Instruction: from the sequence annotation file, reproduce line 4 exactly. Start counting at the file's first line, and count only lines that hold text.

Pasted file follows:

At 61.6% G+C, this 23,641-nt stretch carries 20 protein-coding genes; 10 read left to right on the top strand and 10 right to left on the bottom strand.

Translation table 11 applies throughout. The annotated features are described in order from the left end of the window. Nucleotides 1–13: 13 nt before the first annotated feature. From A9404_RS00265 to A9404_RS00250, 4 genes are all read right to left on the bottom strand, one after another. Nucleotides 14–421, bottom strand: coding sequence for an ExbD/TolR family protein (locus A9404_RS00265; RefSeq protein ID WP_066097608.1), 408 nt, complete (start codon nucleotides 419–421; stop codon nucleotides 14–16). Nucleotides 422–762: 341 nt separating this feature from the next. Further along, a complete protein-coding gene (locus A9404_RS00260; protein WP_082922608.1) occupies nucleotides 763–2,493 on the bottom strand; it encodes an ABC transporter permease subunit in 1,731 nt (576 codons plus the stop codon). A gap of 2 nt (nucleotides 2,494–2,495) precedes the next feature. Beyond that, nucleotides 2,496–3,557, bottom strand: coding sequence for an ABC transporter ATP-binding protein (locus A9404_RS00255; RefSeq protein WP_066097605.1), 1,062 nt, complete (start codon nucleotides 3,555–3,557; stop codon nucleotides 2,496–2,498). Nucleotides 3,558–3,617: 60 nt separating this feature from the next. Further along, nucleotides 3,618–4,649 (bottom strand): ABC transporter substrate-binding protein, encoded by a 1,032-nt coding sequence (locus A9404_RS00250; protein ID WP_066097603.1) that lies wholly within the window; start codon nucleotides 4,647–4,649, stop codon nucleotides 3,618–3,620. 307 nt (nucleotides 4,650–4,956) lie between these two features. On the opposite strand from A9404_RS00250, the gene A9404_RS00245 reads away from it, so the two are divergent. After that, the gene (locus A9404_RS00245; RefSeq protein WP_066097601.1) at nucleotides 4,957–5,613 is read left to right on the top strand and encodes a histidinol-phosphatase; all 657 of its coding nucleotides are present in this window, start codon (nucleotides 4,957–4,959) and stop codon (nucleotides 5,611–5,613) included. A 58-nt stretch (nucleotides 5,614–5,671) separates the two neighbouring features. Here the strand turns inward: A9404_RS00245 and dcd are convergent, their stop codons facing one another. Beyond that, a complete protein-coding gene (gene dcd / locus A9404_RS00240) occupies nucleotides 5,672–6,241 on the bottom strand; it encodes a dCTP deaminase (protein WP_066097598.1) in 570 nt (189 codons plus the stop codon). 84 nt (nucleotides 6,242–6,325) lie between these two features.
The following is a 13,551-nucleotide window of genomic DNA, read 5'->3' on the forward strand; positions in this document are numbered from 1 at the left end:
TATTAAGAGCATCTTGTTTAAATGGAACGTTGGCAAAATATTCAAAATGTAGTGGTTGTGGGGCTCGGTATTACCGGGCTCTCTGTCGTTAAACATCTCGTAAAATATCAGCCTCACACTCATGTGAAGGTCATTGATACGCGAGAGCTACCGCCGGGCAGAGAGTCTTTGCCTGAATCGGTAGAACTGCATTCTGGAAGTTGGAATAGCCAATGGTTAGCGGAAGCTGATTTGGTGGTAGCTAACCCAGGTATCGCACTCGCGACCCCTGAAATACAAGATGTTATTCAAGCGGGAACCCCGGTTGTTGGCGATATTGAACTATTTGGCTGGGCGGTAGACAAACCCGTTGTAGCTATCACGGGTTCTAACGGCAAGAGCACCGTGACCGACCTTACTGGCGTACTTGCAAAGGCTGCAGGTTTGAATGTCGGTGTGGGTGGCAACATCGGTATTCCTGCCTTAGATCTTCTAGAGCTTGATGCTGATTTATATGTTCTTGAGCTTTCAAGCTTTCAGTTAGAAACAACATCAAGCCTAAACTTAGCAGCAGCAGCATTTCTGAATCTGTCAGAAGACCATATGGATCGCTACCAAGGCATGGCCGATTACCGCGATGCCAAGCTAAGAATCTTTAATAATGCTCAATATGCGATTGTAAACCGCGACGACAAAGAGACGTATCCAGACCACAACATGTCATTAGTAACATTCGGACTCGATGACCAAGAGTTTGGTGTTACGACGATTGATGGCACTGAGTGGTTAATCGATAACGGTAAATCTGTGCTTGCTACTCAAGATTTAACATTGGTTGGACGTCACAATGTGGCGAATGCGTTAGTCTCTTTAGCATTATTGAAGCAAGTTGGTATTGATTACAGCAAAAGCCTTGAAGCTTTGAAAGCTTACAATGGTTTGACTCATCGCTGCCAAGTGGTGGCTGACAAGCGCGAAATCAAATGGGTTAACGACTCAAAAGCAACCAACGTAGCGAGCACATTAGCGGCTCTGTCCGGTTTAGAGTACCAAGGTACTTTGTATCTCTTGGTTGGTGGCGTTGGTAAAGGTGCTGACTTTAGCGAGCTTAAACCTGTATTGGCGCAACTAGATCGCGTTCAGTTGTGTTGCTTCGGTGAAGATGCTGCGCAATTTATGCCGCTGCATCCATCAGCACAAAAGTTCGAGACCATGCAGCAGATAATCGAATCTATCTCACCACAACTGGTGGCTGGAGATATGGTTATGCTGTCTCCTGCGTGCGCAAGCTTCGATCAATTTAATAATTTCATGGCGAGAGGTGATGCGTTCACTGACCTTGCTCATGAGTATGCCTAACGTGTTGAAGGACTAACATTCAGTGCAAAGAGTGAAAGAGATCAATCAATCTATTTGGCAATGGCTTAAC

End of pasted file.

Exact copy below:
TATTAAGAGCATCTTGTTTAAATGGAACGTTGGCAAAATATTCAAAATGTAGTGGTTGTGGGGCTCGGTATTACCGGGCTCTCTGTCGTTAAACATCTCGTAAAATATCAGCCTCACACTCATGTGAAGGTCATTGATACGCGAGAGCTACCGCCGGGCAGAGAGTCTTTGCCTGAATCGGTAGAACTGCATTCTGGAAGTTGGAATAGCCAATGGTTAGCGGAAGCTGATTTGGTGGTAGCTAACCCAGGTATCGCACTCGCGACCCCTGAAATACAAGATGTTATTCAAGCGGGAACCCCGGTTGTTGGCGATATTGAACTATTTGGCTGGGCGGTAGACAAACCCGTTGTAGCTATCACGGGTTCTAACGGCAAGAGCACCGTGACCGACCTTACTGGCGTACTTGCAAAGGCTGCAGGTTTGAATGTCGGTGTGGGTGGCAACATCGGTATTCCTGCCTTAGATCTTCTAGAGCTTGATGCTGATTTATATGTTCTTGAGCTTTCAAGCTTTCAGTTAGAAACAACATCAAGCCTAAACTTAGCAGCAGCAGCATTTCTGAATCTGTCAGAAGACCATATGGATCGCTACCAAGGCATGGCCGATTACCGCGATGCCAAGCTAAGAATCTTTAATAATGCTCAATATGCGATTGTAAACCGCGACGACAAAGAGACGTATCCAGACCACAACATGTCATTAGTAACATTCGGACTCGATGACCAAGAGTTTGGTGTTACGACGATTGATGGCACTGAGTGGTTAATCGATAACGGTAAATCTGTGCTTGCTACTCAAGATTTAACATTGGTTGGACGTCACAATGTGGCGAATGCGTTAGTCTCTTTAGCATTATTGAAGCAAGTTGGTATTGATTACAGCAAAAGCCTTGAAGCTTTGAAAGCTTACAATGGTTTGACTCATCGCTGCCAAGTGGTGGCTGACAAGCGCGAAATCAAATGGGTTAACGACTCAAAAGCAACCAACGTAGCGAGCACATTAGCGGCTCTGTCCGGTTTAGAGTACCAAGGTACTTTGTATCTCTTGGTTGGTGGCGTTGGTAAAGGTGCTGACTTTAGCGAGCTTAAACCTGTATTGGCGCAACTAGATCGCGTTCAGTTGTGTTGCTTCGGTGAAGATGCTGCGCAATTTATGCCGCTGCATCCATCAGCACAAAAGTTCGAGACCATGCAGCAGATAATCGAATCTATCTCACCACAACTGGTGGCTGGAGATATGGTTATGCTGTCTCCTGCGTGCGCAAGCTTCGATCAATTTAATAATTTCATGGCGAGAGGTGATGCGTTCACTGACCTTGCTCATGAGTATGCCTAACGTGTTGAAGGACTAACATTCAGTGCAAAGAGTGAAAGAGATCAATCAATCTATTTGGCAATGGCTTAAC